In the same way that I cannot make my brain think linearly, I cannot read linearly. I was excited for the freedom of summer because I really believed that I would read one book, start to finish, and then begin the next one.
Well, that was a lovely thought.
It started reading Harry Potter at night because they were too heavy to carry around. Then I read Gilead, (diverting from my summer list, but checking a book off the shelf of books I own but haven't read) but wasn't as engaged so when I got bored, I'd read a short story by Alice Munro (also not on the list, but on the shelf). I finished Gilead and my book club started The Known World. Well. What about Alice? And what about Shadow Cities? That one is half way done, too. Not to mention the excerpts I've read this week from Surprised by Joy (CS Lewis), The Magnificent Defeat (Frederick Buechner) and Reading Like a Writer (Francine Prose). Aye. I think it's just that there is so much that I want to learn and think about. It's overwhelming. In a good way, I guess. I just want to devour and process and talk about so many things--and the rate at which great things are published doesn't help!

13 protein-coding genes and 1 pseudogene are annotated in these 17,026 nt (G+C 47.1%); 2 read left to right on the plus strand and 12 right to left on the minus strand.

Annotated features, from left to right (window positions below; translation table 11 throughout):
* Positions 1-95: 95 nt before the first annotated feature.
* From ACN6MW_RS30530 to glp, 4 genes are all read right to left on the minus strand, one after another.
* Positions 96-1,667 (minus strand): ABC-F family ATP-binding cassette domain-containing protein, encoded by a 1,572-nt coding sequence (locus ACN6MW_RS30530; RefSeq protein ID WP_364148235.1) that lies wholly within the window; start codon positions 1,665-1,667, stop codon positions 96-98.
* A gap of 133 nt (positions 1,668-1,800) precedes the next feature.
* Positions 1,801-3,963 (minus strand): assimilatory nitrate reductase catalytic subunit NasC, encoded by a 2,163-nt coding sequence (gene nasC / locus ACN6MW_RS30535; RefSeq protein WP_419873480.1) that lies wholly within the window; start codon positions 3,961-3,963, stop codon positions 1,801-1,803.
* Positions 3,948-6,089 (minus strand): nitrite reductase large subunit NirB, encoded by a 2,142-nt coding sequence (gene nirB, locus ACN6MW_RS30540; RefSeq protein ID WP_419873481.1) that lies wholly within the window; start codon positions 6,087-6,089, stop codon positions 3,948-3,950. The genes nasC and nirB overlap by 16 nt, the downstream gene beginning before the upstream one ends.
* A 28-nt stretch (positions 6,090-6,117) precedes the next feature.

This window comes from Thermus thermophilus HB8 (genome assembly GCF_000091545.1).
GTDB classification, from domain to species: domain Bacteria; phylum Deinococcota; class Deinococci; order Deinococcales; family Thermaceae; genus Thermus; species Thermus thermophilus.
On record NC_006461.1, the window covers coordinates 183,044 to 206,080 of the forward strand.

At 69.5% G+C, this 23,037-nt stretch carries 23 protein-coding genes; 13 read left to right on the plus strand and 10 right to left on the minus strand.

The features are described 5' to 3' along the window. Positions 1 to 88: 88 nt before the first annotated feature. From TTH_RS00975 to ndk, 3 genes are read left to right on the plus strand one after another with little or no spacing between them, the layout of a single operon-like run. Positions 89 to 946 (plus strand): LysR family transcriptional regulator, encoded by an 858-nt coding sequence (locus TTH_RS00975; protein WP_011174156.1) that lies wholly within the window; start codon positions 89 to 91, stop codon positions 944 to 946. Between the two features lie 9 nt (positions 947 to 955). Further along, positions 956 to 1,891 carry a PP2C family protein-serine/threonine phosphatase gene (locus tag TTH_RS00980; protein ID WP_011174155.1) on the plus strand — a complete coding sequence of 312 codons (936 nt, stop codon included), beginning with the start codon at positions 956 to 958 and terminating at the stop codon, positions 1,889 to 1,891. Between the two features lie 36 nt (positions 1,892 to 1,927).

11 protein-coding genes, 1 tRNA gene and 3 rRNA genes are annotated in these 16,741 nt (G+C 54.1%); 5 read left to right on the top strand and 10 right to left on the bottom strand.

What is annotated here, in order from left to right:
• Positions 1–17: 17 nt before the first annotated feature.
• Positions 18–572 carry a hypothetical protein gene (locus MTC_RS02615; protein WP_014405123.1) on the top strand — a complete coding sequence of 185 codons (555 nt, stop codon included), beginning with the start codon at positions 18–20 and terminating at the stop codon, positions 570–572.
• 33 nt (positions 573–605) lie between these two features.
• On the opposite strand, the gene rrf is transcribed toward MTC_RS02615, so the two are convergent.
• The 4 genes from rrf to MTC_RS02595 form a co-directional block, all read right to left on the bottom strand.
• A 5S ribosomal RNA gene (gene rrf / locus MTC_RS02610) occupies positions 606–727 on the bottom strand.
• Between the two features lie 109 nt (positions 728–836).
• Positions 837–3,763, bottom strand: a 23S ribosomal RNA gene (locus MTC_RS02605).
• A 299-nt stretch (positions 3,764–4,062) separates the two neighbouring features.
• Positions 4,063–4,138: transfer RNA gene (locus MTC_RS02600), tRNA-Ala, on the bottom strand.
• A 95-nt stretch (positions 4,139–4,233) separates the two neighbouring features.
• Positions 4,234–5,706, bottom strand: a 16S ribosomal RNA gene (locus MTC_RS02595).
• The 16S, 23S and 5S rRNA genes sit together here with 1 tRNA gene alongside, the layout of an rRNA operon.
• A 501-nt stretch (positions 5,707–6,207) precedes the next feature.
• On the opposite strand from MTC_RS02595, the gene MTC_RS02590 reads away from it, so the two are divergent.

I suppose that I just need to come to grips that I am not a linear person. At all. Sometimes that really stresses me out and I try to become a person who doesn't operate on a completely web based design. (Old school web, that is. Think circle in the middle of your paper with lots of branches.) But without fail, I return to my ways of overstuffed bookshelves and piles waiting for me and I dabble in all of them until I finish. Whenever that may be. And I usually do. Finish, that is.
And that's ok.
That feels therapeutic to type out.
Interestingly enough, (well, interesting to me and maybe 2 other people) I am a person who likes my apartment to be orderly and my classroom to be without clutter. I may or may not organize my sock drawer. How does that fit into my reading tendencies? Seriously. Ha.